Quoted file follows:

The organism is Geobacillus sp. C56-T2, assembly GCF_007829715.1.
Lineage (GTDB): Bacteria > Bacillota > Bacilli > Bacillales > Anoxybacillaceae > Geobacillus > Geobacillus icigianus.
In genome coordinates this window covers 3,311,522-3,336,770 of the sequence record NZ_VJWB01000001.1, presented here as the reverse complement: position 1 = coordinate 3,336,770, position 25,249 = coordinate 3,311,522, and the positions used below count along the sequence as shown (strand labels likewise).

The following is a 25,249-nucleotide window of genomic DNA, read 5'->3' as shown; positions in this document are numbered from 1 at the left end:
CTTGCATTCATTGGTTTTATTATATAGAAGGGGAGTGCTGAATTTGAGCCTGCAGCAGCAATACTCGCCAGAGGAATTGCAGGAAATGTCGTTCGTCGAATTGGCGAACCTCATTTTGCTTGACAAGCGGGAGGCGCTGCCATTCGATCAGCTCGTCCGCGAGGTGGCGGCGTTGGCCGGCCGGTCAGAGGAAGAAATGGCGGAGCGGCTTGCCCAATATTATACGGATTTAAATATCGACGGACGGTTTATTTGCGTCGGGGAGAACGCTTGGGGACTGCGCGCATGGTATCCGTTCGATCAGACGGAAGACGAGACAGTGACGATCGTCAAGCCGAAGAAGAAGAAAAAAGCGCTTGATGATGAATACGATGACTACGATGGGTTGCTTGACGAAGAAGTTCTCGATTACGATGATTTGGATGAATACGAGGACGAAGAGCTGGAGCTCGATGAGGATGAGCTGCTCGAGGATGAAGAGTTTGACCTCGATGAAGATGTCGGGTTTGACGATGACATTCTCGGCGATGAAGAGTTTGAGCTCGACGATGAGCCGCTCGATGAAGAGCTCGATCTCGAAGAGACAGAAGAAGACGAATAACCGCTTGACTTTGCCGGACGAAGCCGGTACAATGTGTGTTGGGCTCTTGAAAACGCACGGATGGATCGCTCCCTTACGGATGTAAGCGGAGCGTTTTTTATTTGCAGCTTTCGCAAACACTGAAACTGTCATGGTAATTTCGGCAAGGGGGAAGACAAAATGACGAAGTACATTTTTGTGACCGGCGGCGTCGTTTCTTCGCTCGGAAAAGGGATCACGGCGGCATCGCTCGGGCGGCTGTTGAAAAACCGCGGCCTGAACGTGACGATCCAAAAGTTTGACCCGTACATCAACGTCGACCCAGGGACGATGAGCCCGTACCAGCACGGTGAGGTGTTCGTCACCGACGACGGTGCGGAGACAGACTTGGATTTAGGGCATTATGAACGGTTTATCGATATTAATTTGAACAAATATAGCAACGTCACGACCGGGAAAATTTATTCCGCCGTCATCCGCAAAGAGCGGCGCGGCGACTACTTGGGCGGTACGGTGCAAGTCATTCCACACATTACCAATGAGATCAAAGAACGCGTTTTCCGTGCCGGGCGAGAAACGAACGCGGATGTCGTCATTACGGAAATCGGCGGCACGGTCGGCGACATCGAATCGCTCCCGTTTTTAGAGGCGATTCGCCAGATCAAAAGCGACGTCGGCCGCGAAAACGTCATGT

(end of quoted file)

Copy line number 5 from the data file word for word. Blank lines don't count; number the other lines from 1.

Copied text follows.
CTTGCATTCATTGGTTTTATTATATAGAAGGGGAGTGCTGAATTTGAGCCTGCAGCAGCAATACTCGCCAGAGGAATTGCAGGAAATGTCGTTCGTCGAATTGGCGAACCTCATTTTGCTTGACAAGCGGGAGGCGCTGCCATTCGATCAGCTCGTCCGCGAGGTGGCGGCGTTGGCCGGCCGGTCAGAGGAAGAAATGGCGGAGCGGCTTGCCCAATATTATACGGATTTAAATATCGACGGACGGTTTATTTGCGTCGGGGAGAACGCTTGGGGACTGCGCGCATGGTATCCGTTCGATCAGACGGAAGACGAGACAGTGACGATCGTCAAGCCGAAGAAGAAGAAAAAAGCGCTTGATGATGAATACGATGACTACGATGGGTTGCTTGACGAAGAAGTTCTCGATTACGATGATTTGGATGAATACGAGGACGAAGAGCTGGAGCTCGATGAGGATGAGCTGCTCGAGGATGAAGAGTTTGACCTCGATGAAGATGTCGGGTTTGACGATGACATTCTCGGCGATGAAGAGTTTGAGCTCGACGATGAGCCGCTCGATGAAGAGCTCGATCTCGAAGAGACAGAAGAAGACGAATAACCGCTTGACTTTGCCGGACGAAGCCGGTACAATGTGTGTTGGGCTCTTGAAAACGCACGGATGGATCGCTCCCTTACGGATGTAAGCGGAGCGTTTTTTATTTGCAGCTTTCGCAAACACTGAAACTGTCATGGTAATTTCGGCAAGGGGGAAGACAAAATGACGAAGTACATTTTTGTGACCGGCGGCGTCGTTTCTTCGCTCGGAAAAGGGATCACGGCGGCATCGCTCGGGCGGCTGTTGAAAAACCGCGGCCTGAACGTGACGATCCAAAAGTTTGACCCGTACATCAACGTCGACCCAGGGACGATGAGCCCGTACCAGCACGGTGAGGTGTTCGTCACCGACGACGGTGCGGAGACAGACTTGGATTTAGGGCATTATGAACGGTTTATCGATATTAATTTGAACAAATATAGCAACGTCACGACCGGGAAAATTTATTCCGCCGTCATCCGCAAAGAGCGGCGCGGCGACTACTTGGGCGGTACGGTGCAAGTCATTCCACACATTACCAATGAGATCAAAGAACGCGTTTTCCGTGCCGGGCGAGAAACGAACGCGGATGTCGTCATTACGGAAATCGGCGGCACGGTCGGCGACATCGAATCGCTCCCGTTTTTAGAGGCGATTCGCCAGATCAAAAGCGACGTCGGCCGCGAAAACGTCATGT